Michael Householder, PhD. Wednesday, 10 December 2014, 4:00-5:30pm. Crawford Hall, room 618. Title: Doing Ethics in the Dark: Narrative, Drama, and Ethical Judgment.  Michael Householder is Associate Director of SAGES and Adjunct Instructor of English at Case Western Reserve University.

Abstract: It has become common practice for medical education and bioethics programs to use literary texts to teach students how to be ethical clinicians and researchers.  In the fields of literary studies and the cognitive sciences, however, the questions of whether and how a reading experience produces a reader who acts ethically are hotly contested.  Proponents of literature’s value have attempted to articulate the interaction between narrative and ethical judgment (Booth 1988; Nussbaum 1995; Phelan 2007).  Their work draws attention to the ways in which the act of reading “demands both immersion and critical conversation, comparison of what one has read both with one’s own unfolding experience and with the responses and arguments of other readers” (Nussbaum 1995).  In this paper, I consider the question of whether these immersive and conversational aspects of reading exist strictly (or at least more richly) in longer fictional narratives, as Nussbaum contends, or if they apply equally to other narrative forms, for example case studies, or other modes of reading experience, such as viewing a dramatic performance.  As an illustration, I examine the Cleveland Play House production of Deborah Zoe Laufer’s Informed Consent, the dramatization of a true story about a genetic researcher whose drive to find scientific truth causes her to violate the cultural beliefs of her Native American research subjects.  In specific, I identify the script’s and production’s strategies for immersing the audience in the narrative’s storyworld, as well as how it invites audience members to assume various ethically-conflicted cognitive stances within it.  I also consider how reading the narrative as a member of a flesh-and-blood theatrical audience reconfigure the conditions and effects of an immersive reading experience, as well as the impact that audience members’ reactions (e.g., laughter, applause, tears) have on the formation of ethical judgment.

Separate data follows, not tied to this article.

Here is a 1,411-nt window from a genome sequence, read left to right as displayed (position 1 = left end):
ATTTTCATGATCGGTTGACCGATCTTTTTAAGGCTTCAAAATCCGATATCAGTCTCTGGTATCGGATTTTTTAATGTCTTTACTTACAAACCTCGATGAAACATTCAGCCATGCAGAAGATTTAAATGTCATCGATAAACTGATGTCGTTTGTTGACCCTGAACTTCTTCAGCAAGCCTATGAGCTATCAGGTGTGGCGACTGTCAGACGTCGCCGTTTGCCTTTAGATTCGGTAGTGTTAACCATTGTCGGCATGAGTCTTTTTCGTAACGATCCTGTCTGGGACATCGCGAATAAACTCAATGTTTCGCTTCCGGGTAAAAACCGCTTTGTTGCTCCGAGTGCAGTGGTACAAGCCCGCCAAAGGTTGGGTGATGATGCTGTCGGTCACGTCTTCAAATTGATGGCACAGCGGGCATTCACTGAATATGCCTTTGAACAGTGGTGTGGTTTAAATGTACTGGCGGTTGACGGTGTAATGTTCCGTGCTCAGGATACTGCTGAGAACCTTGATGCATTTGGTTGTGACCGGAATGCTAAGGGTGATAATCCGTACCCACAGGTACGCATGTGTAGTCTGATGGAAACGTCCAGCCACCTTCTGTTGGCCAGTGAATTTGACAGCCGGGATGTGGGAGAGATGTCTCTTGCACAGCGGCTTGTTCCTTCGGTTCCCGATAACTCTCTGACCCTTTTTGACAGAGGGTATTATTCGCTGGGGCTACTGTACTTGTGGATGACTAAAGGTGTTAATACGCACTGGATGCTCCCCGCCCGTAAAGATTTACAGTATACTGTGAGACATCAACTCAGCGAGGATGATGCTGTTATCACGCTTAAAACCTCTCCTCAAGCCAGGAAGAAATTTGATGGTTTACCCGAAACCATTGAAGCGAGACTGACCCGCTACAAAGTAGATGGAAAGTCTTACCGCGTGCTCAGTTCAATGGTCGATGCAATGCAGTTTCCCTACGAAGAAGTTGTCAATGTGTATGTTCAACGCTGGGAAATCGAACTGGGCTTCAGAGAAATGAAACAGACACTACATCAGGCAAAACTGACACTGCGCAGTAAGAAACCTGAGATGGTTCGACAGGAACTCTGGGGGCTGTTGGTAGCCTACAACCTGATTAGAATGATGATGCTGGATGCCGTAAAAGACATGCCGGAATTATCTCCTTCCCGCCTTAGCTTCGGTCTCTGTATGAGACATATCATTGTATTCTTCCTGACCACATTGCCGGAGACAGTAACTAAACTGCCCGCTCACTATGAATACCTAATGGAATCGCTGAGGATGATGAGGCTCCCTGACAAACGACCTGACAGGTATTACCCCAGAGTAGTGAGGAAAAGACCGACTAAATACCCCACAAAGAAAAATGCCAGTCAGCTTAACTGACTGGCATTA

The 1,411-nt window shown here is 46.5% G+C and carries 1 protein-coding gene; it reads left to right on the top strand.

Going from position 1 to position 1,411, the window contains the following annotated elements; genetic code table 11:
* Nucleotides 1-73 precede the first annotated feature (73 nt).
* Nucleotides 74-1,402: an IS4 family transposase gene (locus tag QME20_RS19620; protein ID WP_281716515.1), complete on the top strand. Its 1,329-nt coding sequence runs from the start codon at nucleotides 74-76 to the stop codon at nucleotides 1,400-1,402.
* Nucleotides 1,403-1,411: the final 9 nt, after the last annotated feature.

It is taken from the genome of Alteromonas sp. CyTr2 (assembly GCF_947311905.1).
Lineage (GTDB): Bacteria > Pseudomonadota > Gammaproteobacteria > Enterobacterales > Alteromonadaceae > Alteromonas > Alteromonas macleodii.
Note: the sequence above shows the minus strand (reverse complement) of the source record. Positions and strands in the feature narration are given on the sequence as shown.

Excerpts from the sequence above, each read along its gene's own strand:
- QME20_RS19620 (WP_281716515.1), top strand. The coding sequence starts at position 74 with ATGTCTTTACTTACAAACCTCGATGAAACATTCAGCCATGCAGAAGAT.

Mark TurnerMark Turner. Tuesday, 18 March 2014, 4:30-5:30pm. Room 206, Clark Hall. 11130 Bellflower Road. Title: Speech, Gesture, Bodily Stance, Graphics, Music, and Media: Studying Multimodal Communication in a Massive Dataset. Mark Turner is Institute Professor and Professor of Cognitive Science at Case Western Reserve University.

Pre-lecture reception begins at 4:15pm. Free and open to the public; registration recommended. Click here for further information and registration.

Abstract: Human communication is multimodal, involving language, co-speech gesture, interpersonal interaction, audiovisual components, media, and technology. Our views of traditional texts have only just begun to include examples of multimodal communication. Professor Turner’s talk will look at theoretical and empirical aspects of computer-assisted research on a massive multimodal corpus of human language and communication.


William Deal. Wednesday, 26 February 2014, 4:30-5:30pm. 618 Crawford Hall. Title: Is Religious Experience a Special Kind of Experience? William Deal is Severance Professor, Department of Religious Studies, with a secondary professorial appointment in the Department of Cognitive Science, at Case Western Reserve University.